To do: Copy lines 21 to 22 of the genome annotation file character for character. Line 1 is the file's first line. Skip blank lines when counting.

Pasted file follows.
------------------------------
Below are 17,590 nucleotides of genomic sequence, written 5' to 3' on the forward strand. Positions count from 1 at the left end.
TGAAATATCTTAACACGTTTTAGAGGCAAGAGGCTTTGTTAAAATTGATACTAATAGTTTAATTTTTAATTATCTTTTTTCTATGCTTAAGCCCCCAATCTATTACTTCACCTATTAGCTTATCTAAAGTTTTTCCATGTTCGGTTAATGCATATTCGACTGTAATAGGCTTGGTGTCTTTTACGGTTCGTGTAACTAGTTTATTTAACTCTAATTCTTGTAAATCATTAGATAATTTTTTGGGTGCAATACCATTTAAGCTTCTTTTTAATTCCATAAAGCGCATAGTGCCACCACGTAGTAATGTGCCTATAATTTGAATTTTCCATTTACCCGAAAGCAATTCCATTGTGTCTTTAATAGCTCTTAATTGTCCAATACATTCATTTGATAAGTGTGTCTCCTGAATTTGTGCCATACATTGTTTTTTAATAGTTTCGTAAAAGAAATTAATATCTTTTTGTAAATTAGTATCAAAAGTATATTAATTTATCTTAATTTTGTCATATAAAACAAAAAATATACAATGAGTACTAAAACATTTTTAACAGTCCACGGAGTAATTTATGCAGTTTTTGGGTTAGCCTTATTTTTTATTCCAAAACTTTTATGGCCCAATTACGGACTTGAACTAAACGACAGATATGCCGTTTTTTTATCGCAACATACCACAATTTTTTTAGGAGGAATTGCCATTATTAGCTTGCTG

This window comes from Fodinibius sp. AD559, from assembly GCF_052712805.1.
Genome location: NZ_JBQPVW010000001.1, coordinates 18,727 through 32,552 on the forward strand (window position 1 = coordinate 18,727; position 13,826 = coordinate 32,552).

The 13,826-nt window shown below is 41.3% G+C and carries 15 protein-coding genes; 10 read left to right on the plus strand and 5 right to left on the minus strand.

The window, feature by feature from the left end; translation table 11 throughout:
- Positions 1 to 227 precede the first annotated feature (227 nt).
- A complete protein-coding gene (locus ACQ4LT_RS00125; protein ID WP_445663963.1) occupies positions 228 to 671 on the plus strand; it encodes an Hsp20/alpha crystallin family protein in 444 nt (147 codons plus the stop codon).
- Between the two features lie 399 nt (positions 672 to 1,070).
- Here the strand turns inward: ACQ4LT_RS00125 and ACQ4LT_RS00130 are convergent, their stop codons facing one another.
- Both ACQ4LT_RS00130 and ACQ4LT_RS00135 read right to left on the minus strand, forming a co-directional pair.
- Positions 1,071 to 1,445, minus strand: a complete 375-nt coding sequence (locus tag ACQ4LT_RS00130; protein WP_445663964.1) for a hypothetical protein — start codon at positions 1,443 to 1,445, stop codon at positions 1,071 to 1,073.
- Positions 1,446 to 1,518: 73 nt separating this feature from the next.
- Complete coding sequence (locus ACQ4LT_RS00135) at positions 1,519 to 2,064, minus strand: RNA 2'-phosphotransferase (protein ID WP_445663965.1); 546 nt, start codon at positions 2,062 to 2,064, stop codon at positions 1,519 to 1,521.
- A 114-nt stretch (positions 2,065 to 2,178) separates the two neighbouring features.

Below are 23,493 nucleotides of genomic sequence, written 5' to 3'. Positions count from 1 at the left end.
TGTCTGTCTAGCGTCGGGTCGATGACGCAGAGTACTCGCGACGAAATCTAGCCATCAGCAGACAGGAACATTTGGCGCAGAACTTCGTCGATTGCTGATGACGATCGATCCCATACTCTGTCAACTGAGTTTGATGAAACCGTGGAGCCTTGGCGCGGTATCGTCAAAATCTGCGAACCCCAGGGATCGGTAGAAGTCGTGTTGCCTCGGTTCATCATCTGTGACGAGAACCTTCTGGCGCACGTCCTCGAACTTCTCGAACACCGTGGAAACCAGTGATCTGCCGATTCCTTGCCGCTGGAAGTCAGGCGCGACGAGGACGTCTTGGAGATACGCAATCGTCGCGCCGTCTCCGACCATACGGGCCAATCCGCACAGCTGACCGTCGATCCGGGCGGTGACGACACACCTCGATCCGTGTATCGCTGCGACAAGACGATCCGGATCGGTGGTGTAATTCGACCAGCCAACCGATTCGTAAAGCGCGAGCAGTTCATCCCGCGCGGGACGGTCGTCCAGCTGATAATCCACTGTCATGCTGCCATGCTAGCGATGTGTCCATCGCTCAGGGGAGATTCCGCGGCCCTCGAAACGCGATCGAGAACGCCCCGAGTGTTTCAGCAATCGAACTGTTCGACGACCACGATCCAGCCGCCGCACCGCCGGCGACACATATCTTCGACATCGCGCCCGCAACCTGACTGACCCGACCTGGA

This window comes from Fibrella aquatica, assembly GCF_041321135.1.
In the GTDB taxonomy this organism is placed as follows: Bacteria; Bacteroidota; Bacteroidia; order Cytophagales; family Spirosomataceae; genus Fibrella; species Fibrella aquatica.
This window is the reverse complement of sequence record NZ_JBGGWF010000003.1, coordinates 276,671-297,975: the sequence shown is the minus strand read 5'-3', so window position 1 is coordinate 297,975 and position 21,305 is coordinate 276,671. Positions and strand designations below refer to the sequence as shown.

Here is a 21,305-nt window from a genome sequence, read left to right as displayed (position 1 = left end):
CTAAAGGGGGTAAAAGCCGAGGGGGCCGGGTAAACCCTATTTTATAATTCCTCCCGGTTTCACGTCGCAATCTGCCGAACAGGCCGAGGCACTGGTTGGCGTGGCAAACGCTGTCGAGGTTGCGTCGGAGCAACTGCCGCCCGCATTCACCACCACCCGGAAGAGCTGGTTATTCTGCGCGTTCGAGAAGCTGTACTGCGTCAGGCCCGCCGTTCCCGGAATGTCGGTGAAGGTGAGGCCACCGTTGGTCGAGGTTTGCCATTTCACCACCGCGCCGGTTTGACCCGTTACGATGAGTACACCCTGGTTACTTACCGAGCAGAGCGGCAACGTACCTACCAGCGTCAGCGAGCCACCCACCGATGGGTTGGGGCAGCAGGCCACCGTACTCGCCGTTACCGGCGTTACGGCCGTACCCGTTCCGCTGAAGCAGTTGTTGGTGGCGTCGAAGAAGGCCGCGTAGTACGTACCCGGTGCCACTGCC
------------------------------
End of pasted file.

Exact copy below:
Here is a 21,305-nt window from a genome sequence, read left to right as displayed (position 1 = left end):
CTAAAGGGGGTAAAAGCCGAGGGGGCCGGGTAAACCCTATTTTATAATTCCTCCCGGTTTCACGTCGCAATCTGCCGAACAGGCCGAGGCACTGGTTGGCGTGGCAAACGCTGTCGAGGTTGCGTCGGAGCAACTGCCGCCCGCATTCACCACCACCCGGAAGAGCTGGTTATTCTGCGCGTTCGAGAAGCTGTACTGCGTCAGGCCCGCCGTTCCCGGAATGTCGGTGAAGGTGAGGCCACCGTTGGTCGAGGTTTGCCATTTCACCACCGCGCCGGTTTGACCCGTTACGATGAGTACACCCTGGTTACTTACCGAGCAGAGCGGCAACGTACCTACCAGCGTCAGCGAGCCACCCACCGATGGGTTGGGGCAGCAGGCCACCGTACTCGCCGTTACCGGCGTTACGGCCGTACCCGTTCCGCTGAAGCAGTTGTTGGTGGCGTCGAAGAAGGCCGCGTAGTACGTACCCGGTGCCACTGCC